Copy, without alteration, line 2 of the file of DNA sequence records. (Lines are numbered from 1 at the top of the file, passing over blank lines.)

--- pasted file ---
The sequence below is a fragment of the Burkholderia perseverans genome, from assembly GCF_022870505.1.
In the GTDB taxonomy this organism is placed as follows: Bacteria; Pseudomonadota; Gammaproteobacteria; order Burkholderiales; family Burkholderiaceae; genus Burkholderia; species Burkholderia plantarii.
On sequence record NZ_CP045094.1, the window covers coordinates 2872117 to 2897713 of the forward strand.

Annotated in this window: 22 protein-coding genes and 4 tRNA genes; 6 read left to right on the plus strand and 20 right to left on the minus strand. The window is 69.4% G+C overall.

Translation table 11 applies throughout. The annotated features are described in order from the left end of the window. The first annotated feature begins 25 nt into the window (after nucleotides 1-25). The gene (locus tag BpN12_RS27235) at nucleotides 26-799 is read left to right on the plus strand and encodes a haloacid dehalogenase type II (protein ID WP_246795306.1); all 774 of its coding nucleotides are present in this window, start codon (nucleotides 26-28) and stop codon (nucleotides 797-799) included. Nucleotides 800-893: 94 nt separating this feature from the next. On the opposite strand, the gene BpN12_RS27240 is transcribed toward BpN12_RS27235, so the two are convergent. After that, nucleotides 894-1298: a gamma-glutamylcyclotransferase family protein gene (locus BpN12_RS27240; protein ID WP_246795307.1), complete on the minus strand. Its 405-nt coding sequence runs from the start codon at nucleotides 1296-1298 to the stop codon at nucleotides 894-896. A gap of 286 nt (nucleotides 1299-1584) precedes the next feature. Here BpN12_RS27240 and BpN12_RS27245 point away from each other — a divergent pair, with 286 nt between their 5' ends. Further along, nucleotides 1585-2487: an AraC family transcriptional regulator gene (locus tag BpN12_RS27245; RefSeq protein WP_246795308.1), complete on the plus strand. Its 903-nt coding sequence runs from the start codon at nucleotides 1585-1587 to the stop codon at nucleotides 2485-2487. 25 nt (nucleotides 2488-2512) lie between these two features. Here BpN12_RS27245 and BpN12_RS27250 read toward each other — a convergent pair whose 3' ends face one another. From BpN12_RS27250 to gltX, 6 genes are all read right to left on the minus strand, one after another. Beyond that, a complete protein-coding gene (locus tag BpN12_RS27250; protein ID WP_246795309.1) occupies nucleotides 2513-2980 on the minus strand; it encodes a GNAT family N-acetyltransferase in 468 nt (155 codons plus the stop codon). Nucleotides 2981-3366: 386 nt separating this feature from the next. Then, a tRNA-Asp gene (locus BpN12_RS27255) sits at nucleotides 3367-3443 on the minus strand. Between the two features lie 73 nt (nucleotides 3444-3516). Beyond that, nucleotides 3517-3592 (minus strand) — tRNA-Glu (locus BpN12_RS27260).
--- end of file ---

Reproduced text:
In the GTDB taxonomy this organism is placed as follows: Bacteria; Pseudomonadota; Gammaproteobacteria; order Burkholderiales; family Burkholderiaceae; genus Burkholderia; species Burkholderia plantarii.